I am not suggesting that people don’t take pride in their work, don’t want to be valued.  Not at all, just that there isn’t a necessarily a conscious review of current status versus a planned trajectory.  The focus is on the set of regular tasks.  It is expected that completion of tasks will carry up to keep on that trajectory until retirement.

Does this work out?  Yes, for some.  Certainly it has led to a rude awakening for others.  So the question comes down to deciding whether it is working for you – is your current activity meeting your expectations?  If so, repeat until retirement, with occasional re-verification.

© 2013 BAReed Writing | Practical Business, All rights reserved

What am I Supposed to Do with All this Information?

We are bombarded with information wherever we go, look away for just a moment and another ton or so has been added to the pile.  All of it vying for our attention.  Whew, how to figure out what is important, what is useful, what is filler?

Coping methods abound, but should they really be broadly applied?  And most of them seem to deal with the mechanics of organization as opposed to the how-to of information processing.  Weighting, sifting, categorizing, pattern recognition – information triage.


I remember along about when my boys hit middle school realizing that they didn’t seem to know how to study properly – what to put into notes, how to organize those notes, how to weight importance of the lessons provided.  I looked around for additional assistance, a tutor or program, but all were focused on improvement in the direct skills – math, reading, etc. – that my boys were quite capable of learning on their own.  I could not find anything that would help with the soft skills of study habits or information organization.  The people that I contacted seemed to be confused about my request.

At work, I have encountered people who need assistance deciding how to prioritize the pile of work in front of them.  Sometimes this is because there is simply too much of it, but sometimes it is the same issue as for my boys – how to process information effectively was not part of any curriculum they had encountered.  There seems to be an assumption that people will naturally know what to do with the information provided and therefore the focus of teaching has been on providing the information.

I wish that I could say I remember how I was taught to process information – because I am certain that I had lessons on this skill along the way.  Perhaps it was in such small increments, here and there, that I can’t pinpoint any moments.  My ‘aha’ moment has been that this is something that I can share with others, not how I acquired the knowledge.

Of course, this doesn’t mean that I don’t have places in my house where piles of information await my attention.  (Good thing my dining room table has a sturdy pedestal.)  And I wish that it meant I had a magic method of whisking away extraneous information without having to take time to look at it!  Plus there is always the brand new information that takes longer to sort because I don’t know the identifying factors yet.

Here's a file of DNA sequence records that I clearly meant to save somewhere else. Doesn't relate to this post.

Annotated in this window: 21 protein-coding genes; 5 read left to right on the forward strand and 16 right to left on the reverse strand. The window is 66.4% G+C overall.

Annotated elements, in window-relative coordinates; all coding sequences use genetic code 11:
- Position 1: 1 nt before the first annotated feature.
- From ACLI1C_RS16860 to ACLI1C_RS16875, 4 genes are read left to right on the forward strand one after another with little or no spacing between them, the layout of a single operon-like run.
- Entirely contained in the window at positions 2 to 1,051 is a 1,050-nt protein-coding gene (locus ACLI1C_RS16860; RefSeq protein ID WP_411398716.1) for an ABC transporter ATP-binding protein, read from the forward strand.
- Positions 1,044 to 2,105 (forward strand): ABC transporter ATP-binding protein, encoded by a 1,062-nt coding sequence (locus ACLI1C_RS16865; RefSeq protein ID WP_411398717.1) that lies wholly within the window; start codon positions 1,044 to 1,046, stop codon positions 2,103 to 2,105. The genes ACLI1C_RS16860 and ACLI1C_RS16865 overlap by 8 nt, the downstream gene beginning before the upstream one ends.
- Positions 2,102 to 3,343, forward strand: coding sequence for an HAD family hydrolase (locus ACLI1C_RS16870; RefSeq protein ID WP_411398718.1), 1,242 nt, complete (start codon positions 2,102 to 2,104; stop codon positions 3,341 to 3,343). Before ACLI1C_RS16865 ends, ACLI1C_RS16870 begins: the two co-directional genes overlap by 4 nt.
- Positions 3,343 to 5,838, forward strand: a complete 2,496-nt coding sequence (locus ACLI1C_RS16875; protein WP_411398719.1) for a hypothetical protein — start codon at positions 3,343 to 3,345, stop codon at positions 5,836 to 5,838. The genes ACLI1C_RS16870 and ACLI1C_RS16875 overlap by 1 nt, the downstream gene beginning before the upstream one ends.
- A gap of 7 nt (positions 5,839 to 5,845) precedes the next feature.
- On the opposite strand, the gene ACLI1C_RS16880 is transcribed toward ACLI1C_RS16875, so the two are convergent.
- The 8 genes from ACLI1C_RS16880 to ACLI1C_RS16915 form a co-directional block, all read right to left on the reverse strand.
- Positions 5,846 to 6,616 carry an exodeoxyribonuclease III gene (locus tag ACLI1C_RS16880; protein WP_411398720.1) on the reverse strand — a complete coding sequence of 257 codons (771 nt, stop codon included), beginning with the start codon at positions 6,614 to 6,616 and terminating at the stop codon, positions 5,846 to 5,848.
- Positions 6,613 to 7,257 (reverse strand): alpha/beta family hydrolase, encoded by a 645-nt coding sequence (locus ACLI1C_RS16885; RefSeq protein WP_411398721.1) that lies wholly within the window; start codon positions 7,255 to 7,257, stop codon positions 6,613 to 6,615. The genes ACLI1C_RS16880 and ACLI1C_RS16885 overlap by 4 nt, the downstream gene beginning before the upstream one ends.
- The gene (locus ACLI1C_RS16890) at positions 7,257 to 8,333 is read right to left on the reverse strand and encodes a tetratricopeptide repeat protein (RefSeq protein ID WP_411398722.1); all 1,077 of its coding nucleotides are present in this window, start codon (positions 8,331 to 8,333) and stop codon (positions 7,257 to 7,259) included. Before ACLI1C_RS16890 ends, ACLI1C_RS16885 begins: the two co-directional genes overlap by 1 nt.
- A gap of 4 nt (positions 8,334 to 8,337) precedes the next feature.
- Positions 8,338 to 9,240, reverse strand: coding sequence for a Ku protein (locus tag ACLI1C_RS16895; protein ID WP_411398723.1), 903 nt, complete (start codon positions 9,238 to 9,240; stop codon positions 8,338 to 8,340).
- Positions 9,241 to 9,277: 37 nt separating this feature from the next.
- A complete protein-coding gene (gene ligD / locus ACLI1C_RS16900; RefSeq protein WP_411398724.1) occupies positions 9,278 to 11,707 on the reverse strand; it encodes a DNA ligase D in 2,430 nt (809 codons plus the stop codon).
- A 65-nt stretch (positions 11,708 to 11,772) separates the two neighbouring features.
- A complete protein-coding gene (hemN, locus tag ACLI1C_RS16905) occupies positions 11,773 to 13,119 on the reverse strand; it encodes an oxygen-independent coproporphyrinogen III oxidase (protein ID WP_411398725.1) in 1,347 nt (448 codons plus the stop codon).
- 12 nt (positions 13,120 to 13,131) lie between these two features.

How have you decided to process all the information that comes your way?

© 2013 BAReed Writing | Practical Business, All rights reserved

Change of Season

In my early twenties I lived in a couple different places in California for a few years – they have cool summer and warm summer and not much else.  Rainy season and drier season.  I thought that I would enjoy the no winter part, but found instead that I dearly missed spring and fall.


I have spent the majority of my life in the Midwest where we have all four seasons – though to varying degrees.  (I liked living in the mild winter parts the best, but then the summers are a bit more intense – no such thing as perfect.)  I’m not a winter person, though there is something to be said for being out on a cold crisp winter night.  I can get my winter fix from photographs and movies.  Summer has its benefits, but a bit too hot for my taste.

And it wasn’t until my California experience that I realized the importance of spring and autumn for me.  That is where it is at – the world wakes up and comes back to showy noisy life in spring, and offers a final burst of color and crunch before slumbering in the fall.  I can put up with the inconvenience of winter to enjoy these seasons.  (Of course, if I could find a means to migrate like the birds every year I wouldn’t turn that down.)

I get a bit wistful in the fall, don’t you?  Each season seems to have a predominant sentiment associated with it which gives us the opportunity to change our thinking with the change in season.  I’m sure there are contrarians out there who have a very different response.  I start out with my usual thoughts on all of the summer activities that once again I did not partake.  The days were long and invited the thought that I had plenty of time, take it easy.

Suddenly the days are getting shorter and there is a hint of crisp in the air.  The geese are honking in formation over my house, but the windows are still open to let in the warm breeze.  Ah – woulda, shoulda, coulda got me again.  But, not in all ways – I have learned a little something – I do have a short list of summer activities I did accomplish.

I’m going to make a point not to get too wistful in my posts in the coming weeks – help keep me honest, will you, let me know if you think that I do.  Plaintive is good – in rotation with other viewpoints.

What is your favorite season, and why?

© 2013 BAReed Writing | Practical Business, All rights reserved